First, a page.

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Willingham to return as Washington football coach
Release: 12/06/2007
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Dec. 6, 2007

  • Statement from President Mark Emmert

    SEATTLE (AP) -- There is no official ultimatum from Washington president Mark Emmert, but there might as well be -- Tyrone Willingham must win in 2008.

    Despite just 11 wins in three years, and becoming the first Washington coach to have three consecutive losing seasons, Willingham will return to Washington. The university confirmed on Wednesday that the coach who was fired after just three seasons at Notre Dame would get a fourth season with the Huskies.

    The announcement came in conjuncture with Willingham's end-of-year news conference, which had a setting more akin to a hiring than the wrap-up of a disappointing 4-9 season. Many athletic department staff were in attendance and broke out in applause when Willingham finished with his remarks.

    The briefing was delayed amid speculation Emmert was considering whether to fire Willingham. The delay perhaps only added to the heavy burden Willingham now faces for the 2008 season. Entering year four of a five-year contract, Willingham will likely need a bowl appearance to avoid the firing many fans and boosters wanted to see happen now.

    "My message to them would be please hold on," Willingham said about the faction hoping a change would be made. "We've had what I would call rough and turbulent waters to navigate when I arrived. Hopefully we are in the process of getting through those difficult waters and are now ready to punch our way through and be the football team I think we can be."

    Willingham does have a point. When he arrived for the 2005 season, Washington was coming off the worst season in school history, a 1-10 record that bottomed out the once proud program.

    But the instant gratification fans sought has not transpired. Washington improved from 2-9 in Willingham's first year to 5-7 a year later. But Washington started 4-1 in 2006 before losing six straight to fall out of bowl contention.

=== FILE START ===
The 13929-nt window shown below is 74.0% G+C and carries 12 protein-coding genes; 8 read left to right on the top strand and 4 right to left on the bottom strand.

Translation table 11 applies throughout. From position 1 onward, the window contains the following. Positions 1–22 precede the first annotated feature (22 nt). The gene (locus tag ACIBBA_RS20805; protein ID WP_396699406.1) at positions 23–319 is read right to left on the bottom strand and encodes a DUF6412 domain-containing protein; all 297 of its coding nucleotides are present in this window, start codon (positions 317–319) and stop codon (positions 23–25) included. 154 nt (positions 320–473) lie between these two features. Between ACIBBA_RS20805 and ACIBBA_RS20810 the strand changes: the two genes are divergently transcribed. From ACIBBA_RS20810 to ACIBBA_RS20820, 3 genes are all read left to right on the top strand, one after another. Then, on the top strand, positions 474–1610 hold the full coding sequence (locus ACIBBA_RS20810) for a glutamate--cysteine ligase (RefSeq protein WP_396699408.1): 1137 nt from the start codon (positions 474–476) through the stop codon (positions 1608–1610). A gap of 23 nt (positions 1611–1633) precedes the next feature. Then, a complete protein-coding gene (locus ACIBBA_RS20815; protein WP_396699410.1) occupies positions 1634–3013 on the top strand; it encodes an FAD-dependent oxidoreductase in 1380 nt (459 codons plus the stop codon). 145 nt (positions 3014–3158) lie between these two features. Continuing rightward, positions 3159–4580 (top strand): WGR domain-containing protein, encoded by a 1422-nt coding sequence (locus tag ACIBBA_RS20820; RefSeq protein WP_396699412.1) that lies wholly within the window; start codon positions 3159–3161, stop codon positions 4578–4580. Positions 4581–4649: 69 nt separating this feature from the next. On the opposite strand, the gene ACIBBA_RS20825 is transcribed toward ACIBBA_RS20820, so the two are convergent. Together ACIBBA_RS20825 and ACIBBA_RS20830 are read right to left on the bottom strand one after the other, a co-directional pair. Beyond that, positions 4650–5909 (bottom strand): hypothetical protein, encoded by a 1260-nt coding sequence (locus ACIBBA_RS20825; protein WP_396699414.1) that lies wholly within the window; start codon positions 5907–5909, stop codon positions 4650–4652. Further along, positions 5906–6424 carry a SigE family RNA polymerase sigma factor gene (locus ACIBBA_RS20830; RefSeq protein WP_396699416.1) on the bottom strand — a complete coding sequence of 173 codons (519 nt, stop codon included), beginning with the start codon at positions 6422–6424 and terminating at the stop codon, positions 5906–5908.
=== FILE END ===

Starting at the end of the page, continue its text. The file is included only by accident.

Washington faced a brutal schedule this season featuring six ranked opponents and nine teams that will play in bowls. While the record was tough for fans to accept, it was accentuated by the Huskies leading or being tied at halftime in nine of their 13 games, and fourth-quarter meltdowns against Arizona, Washington State and Hawaii.

    "Everyone connected to Husky football, from the coaches and players to the students, alumni and fans, is disappointed with this season's record," Emmert said in a statement. "No one is more disappointed than coach Willingham himself."

    Emmert, Willingham and athletic director Todd Turner held meetings the last two days to discuss the program and direction. Willingham declined to talk with reporters after a Tuesday night team meeting, but never wavered from the belief he would return for his fourth season.

    "I believed I would be the coach," he said.

    Willingham has two years remaining on the five-year contract he signed in 2004. His contract pays him $1.4 million a year, including deferred compensation. The school would have owed him $3 million had it bought out his contract before Jan. 3.

    "The body of work I've observed and the university's leadership has observed over the past three years gives clear evidence to me that that record will change in the very near future," Turner said. "We're committed to that and feel strongly that coach Willingham has provided the kind of leadership that provides us the base to make this happen."

    Clarifying Willingham's status was important because this weekend is key for recruiting. All of Washington's major prospects are due on campus for official visits. Willingham made note that getting a resolution was vital in solidifying what is developing into a strong recruiting class.

    "We have to secure those guys that we've already gotten commitments from and continue the process of adding to them so we can have the team that will be better in the future," said Willingham, one of five black coaches in the Football Bowl Subdivision.

    With Willingham's status confirmed, the question now turns to his staff, namely on the defensive side. In his statement, Emmert indicated that changes could be forthcoming, but Willingham would not elaborate, saying that the evaluation process is continuing.

    Washington had the worst defense statistically in school history, giving up 446.4 yards per game, and allowed record-setting performances to Oregon (rushing) and Arizona (passing) in consecutive weeks. That could mean the end of Kent Baer's tenure as defensive coordinator. He has been on Willingham's staffs for the past 13 years.

    "We will look at all those things. I have said this many times, I am committed to Husky football, to do the things that are right and appropriate in our program," Willingham said. "We will do the things we normally do and then make any decisions that we feel are prudent."

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